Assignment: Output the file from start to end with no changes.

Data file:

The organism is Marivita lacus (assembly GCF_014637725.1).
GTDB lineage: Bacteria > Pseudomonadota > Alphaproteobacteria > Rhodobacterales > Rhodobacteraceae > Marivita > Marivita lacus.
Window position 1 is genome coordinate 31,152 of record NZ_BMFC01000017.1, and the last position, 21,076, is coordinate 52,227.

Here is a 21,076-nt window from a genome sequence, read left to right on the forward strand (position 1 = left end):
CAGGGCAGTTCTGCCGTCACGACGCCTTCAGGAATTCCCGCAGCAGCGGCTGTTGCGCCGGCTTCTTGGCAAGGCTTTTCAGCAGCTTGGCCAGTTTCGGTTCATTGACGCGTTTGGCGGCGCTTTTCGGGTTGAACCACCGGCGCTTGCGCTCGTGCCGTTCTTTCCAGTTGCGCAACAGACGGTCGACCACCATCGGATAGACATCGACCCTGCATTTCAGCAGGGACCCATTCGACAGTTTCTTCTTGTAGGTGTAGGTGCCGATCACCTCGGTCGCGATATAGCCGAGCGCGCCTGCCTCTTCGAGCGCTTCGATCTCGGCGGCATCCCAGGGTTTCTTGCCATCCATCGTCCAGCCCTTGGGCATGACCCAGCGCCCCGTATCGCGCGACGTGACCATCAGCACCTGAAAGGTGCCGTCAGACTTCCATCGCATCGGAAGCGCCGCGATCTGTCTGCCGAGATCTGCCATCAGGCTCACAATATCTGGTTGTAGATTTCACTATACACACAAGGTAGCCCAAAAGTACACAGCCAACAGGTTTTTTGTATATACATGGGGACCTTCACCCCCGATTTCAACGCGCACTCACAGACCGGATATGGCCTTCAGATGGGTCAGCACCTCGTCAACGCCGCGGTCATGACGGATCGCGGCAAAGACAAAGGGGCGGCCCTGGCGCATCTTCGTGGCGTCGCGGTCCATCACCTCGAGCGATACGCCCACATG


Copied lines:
The organism is Marivita lacus (assembly GCF_014637725.1).
GTDB lineage: Bacteria > Pseudomonadota > Alphaproteobacteria > Rhodobacterales > Rhodobacteraceae > Marivita > Marivita lacus.
Window position 1 is genome coordinate 31,152 of record NZ_BMFC01000017.1, and the last position, 21,076, is coordinate 52,227.

Here is a 21,076-nt window from a genome sequence, read left to right on the forward strand (position 1 = left end):
CAGGGCAGTTCTGCCGTCACGACGCCTTCAGGAATTCCCGCAGCAGCGGCTGTTGCGCCGGCTTCTTGGCAAGGCTTTTCAGCAGCTTGGCCAGTTTCGGTTCATTGACGCGTTTGGCGGCGCTTTTCGGGTTGAACCACCGGCGCTTGCGCTCGTGCCGTTCTTTCCAGTTGCGCAACAGACGGTCGACCACCATCGGATAGACATCGACCCTGCATTTCAGCAGGGACCCATTCGACAGTTTCTTCTTGTAGGTGTAGGTGCCGATCACCTCGGTCGCGATATAGCCGAGCGCGCCTGCCTCTTCGAGCGCTTCGATCTCGGCGGCATCCCAGGGTTTCTTGCCATCCATCGTCCAGCCCTTGGGCATGACCCAGCGCCCCGTATCGCGCGACGTGACCATCAGCACCTGAAAGGTGCCGTCAGACTTCCATCGCATCGGAAGCGCCGCGATCTGTCTGCCGAGATCTGCCATCAGGCTCACAATATCTGGTTGTAGATTTCACTATACACACAAGGTAGCCCAAAAGTACACAGCCAACAGGTTTTTTGTATATACATGGGGACCTTCACCCCCGATTTCAACGCGCACTCACAGACCGGATATGGCCTTCAGATGGGTCAGCACCTCGTCAACGCCGCGGTCATGACGGATCGCGGCAAAGACAAAGGGGCGGCCCTGGCGCATCTTCGTGGCGTCGCGGTCCATCACCTCGAGCGATACGCCCACATG